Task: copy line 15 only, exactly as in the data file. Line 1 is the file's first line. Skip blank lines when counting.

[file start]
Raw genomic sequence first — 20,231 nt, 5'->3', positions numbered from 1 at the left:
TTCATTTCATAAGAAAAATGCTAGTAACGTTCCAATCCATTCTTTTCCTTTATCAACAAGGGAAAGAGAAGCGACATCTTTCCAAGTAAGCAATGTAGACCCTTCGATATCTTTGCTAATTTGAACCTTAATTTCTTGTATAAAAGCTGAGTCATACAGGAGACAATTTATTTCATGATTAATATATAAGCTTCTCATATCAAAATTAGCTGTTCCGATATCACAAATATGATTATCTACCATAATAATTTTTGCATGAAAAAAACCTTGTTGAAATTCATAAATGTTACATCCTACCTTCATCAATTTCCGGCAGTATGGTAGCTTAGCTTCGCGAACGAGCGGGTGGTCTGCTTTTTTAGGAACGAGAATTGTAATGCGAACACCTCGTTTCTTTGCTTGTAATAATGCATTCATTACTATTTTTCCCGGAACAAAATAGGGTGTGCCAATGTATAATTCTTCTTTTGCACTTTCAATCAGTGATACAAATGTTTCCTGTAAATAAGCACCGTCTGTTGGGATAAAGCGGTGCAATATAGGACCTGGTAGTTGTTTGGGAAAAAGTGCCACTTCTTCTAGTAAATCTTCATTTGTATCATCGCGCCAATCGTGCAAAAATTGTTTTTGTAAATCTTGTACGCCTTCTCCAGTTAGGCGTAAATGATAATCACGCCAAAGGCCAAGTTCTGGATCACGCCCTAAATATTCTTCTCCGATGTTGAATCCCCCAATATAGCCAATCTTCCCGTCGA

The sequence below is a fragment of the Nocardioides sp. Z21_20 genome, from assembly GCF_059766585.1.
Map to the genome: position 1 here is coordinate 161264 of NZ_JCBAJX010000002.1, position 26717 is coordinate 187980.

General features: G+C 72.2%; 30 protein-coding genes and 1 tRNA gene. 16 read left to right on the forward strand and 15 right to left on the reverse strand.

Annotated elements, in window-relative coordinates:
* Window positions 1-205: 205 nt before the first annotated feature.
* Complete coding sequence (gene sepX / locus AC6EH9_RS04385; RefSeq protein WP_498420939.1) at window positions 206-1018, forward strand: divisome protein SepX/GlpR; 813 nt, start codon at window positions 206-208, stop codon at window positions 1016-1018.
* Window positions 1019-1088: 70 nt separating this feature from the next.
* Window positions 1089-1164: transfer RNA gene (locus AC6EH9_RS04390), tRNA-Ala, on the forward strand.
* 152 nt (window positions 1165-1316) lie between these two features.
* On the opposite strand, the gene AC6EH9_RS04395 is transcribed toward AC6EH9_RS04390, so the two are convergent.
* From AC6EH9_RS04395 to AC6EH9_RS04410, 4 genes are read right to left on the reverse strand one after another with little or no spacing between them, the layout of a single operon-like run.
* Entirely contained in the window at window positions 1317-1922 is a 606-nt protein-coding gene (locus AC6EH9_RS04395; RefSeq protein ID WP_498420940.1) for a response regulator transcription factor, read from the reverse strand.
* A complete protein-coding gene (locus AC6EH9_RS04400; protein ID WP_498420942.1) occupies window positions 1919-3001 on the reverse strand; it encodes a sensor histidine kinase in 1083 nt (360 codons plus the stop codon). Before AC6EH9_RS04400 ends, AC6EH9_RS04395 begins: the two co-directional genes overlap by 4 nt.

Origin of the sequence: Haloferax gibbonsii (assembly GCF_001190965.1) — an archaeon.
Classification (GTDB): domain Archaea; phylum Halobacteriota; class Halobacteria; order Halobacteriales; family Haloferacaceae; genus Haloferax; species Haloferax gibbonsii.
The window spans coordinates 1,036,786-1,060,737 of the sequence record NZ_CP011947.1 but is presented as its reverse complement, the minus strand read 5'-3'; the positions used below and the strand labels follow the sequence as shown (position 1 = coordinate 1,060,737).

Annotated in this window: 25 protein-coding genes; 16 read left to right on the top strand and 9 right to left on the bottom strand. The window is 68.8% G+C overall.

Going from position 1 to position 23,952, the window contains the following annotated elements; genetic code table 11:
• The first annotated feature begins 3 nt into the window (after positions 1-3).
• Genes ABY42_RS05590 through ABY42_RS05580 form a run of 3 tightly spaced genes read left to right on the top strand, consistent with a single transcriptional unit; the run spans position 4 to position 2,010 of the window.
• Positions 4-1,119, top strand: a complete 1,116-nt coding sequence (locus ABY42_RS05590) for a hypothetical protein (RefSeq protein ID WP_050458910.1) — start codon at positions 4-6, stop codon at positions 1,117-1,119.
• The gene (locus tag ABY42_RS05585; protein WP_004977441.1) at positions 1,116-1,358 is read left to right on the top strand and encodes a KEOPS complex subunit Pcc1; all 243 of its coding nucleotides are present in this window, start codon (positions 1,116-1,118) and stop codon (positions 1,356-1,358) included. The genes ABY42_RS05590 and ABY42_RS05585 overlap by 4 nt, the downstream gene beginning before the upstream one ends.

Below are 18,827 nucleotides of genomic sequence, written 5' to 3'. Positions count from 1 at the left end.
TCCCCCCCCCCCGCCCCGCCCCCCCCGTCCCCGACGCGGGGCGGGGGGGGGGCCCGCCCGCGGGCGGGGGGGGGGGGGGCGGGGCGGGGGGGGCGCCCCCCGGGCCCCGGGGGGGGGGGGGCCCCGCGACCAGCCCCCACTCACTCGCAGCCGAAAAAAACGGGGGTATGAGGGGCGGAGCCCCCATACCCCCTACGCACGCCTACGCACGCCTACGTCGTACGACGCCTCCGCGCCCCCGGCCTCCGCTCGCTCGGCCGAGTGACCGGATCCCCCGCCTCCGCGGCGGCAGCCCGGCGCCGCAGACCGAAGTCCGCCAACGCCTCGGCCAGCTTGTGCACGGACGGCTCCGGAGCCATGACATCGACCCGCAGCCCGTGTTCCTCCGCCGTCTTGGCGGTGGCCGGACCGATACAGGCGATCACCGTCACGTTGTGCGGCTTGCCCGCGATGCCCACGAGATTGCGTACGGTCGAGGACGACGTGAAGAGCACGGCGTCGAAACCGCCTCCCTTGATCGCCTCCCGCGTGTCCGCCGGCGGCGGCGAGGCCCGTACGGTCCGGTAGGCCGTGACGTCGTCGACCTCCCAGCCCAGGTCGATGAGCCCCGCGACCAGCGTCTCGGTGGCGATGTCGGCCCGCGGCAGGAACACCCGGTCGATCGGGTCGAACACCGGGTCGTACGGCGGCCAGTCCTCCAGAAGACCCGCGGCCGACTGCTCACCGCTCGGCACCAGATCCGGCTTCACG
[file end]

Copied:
* A complete protein-coding gene (locus AC6EH9_RS04400; protein ID WP_498420942.1) occupies window positions 1919-3001 on the reverse strand; it encodes a sensor histidine kinase in 1083 nt (360 codons plus the stop codon). Before AC6EH9_RS04400 ends, AC6EH9_RS04395 begins: the two co-directional genes overlap by 4 nt.